Iraqi Prime Minister Iyad Allawi told members of the US Congress last week that the Iraqi capital is "good and safe."
That didn't quite capture the mood of Baghdad's Green Zone, the heavily fortified sector on the banks of the Tigris in the center of the city.
Site of Saddam Hussein's most sumptuous Baghdad palaces and now headquarters for both US officials and the Iraqi interim government, the Green Zone - as opposed to what the military calls the "Red Zone," anything outside the vast compound's 12-foot concrete walls - is experiencing a case of the jitters.
One reason is the approach of the Muslim holy month of Ramadan, set to start around Oct. 15 (the exact commencement depends on phases of the moon).
Last year Ramadan saw a surge in violence against the US-led military occupation. This year the holy month starts just two weeks before the US presidential election, an event some US officials say Iraq's insurgents may try to mark with another wave of violence.
Other reasons for the heightened anxiety include the ever-bolder attacks on Baghdad streets just a short drive from the zone, and the recent spike in kidnappings and killings of foreigners in Baghdad.
Then there are the almost daily mortar attacks against the zone - most of which cause little or no damage or injury, but which do rattle nerves.
So even though the Green Zone operates like an island in the Baghdad storm, it is not the picture of tranquility.
On various visits to the Green Zone over the past few weeks, this reporter has noticed few signs that security is being taken for granted. The perimeter walls and tire wells of official vehicles parked in guarded lots are checked for explosives. Even some restaurants inside the supposedly high-security sector are now off limits to a growing number of diplomats and other officials.
On a culinary note, the variety of foods and overall comfort level of the main dining hall's salad bars and other chow stations has declined over the past year, officials report, as security problems have interrupted the flow of convoys provisioning the zone from outside Iraq.
Of course, the Green Zone has never been considered perfectly secure. Last year a US military officer was killed in a rocket attack on the zone's Rasheed Hotel, and officials have worried about infiltration by "sleeper terrorists" among the Iraqis who work in the zone ever since it was created. That's one reason many workers were brought in from other countries.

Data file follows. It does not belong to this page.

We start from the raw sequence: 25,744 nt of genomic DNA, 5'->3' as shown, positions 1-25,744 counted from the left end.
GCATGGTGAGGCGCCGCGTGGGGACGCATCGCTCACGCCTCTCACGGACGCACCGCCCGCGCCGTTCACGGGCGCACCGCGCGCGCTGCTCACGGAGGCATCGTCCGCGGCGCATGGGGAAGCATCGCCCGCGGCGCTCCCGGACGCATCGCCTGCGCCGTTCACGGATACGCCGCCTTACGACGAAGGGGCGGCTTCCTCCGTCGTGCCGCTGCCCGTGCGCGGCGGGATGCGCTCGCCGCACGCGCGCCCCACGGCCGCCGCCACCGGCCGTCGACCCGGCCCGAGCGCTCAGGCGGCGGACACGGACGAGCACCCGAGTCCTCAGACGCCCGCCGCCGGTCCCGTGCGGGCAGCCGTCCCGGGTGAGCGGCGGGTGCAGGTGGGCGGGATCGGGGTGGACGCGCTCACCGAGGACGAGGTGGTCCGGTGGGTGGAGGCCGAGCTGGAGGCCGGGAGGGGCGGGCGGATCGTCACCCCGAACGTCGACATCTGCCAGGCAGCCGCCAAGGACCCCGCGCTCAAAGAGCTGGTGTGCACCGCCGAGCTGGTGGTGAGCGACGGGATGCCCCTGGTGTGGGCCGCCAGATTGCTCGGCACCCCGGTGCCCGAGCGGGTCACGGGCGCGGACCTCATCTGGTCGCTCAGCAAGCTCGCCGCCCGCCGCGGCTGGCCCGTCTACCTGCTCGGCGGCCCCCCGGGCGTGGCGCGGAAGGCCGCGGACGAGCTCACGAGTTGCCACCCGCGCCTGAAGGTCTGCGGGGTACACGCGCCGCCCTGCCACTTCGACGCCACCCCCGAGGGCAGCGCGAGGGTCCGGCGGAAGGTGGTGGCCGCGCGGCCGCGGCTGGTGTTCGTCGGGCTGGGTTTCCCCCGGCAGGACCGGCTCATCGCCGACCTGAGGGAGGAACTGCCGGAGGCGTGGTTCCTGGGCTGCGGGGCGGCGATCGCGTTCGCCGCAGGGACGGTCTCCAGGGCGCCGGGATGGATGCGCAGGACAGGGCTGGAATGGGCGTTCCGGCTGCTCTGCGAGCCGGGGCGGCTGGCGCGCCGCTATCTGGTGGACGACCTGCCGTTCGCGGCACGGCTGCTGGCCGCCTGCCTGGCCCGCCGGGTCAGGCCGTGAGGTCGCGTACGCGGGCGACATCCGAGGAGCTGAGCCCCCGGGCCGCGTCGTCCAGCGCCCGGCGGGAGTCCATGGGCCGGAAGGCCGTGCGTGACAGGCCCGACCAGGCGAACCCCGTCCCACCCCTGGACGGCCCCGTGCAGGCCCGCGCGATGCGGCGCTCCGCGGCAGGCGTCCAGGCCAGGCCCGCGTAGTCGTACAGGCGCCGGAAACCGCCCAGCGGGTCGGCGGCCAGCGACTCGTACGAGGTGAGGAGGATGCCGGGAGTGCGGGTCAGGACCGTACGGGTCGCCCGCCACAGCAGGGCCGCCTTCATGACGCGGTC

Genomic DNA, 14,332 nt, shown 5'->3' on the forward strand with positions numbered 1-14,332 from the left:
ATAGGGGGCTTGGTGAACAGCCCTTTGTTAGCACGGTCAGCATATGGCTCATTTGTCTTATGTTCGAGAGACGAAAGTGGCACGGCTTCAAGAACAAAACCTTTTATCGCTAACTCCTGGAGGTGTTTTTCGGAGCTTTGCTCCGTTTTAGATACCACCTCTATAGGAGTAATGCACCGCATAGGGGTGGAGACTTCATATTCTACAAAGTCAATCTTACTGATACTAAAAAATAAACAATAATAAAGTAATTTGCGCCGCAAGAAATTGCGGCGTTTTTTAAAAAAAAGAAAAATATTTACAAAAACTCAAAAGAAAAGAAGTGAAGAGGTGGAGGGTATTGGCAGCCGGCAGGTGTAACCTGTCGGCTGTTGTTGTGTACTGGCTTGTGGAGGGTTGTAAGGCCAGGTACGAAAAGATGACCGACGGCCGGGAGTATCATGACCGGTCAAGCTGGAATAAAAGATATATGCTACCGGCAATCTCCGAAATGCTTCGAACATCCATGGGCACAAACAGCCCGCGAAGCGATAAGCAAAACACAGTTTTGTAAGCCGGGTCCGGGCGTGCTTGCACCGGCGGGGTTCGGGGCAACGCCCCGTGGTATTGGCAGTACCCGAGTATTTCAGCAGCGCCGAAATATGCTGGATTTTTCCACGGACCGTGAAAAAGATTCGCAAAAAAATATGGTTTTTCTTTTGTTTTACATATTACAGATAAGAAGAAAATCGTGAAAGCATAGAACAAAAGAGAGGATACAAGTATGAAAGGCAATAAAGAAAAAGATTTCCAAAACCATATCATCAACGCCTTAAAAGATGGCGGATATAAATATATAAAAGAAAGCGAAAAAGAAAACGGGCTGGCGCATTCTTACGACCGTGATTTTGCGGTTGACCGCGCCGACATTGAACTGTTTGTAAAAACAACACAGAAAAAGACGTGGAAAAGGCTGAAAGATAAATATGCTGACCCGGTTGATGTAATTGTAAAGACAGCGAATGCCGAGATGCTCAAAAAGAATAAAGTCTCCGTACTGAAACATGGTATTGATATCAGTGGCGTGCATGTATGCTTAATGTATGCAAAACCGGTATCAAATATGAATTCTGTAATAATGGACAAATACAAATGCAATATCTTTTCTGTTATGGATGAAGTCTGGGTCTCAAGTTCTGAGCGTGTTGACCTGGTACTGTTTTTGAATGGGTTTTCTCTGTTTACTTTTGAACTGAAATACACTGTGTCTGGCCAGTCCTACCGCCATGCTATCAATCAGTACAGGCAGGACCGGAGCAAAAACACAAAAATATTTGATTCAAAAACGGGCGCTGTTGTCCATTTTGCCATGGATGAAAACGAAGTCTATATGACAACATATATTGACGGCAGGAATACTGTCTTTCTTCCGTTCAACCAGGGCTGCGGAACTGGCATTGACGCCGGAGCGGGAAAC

Some Green Zone residents say they are reassured by the fresh attention being paid to security concerns. But others who have regular cause to enter and work in the sector say they are not impressed.
"They should be worried," says one American technology contractor here who has refused - despite the recent kidnapping and beheading of two US contractors who lived in an upscale Baghdad neighborhood - to relocate to the Green Zone. "I still feel safer where I am than living in there," the contractor says. requesting anonymity. "The place never has been what I'd call secure, but it's gotten worse. If they think the mortars and rockets going in there now are something, they aren't going to know what hit them."
The contractor says military specialists have repeatedly warned of the zone's security shortfalls. Indeed, officials report that a desire to head off any unhappy surprises is prompting "what-if" sessions, where scenarios involving various security breaches are thrown out and responses are weighed - with the idea of taking action so that nothing ever happens.
"What if they were able to take 200 Americans hostage, and announced they would kill one a day until they got what they wanted," one official queries. "What would our response be?"
Such scenarios may be pure fantasy, but they are filtering out amid signs that others are taking the "what-ifs" seriously as well. This week the Philippines reported that it is drawing up contingency plans for evacuating some 4,300 Filipinos working in US-operated bases should a deterioration in security require action. Some of those Filipinos work in the Green Zone.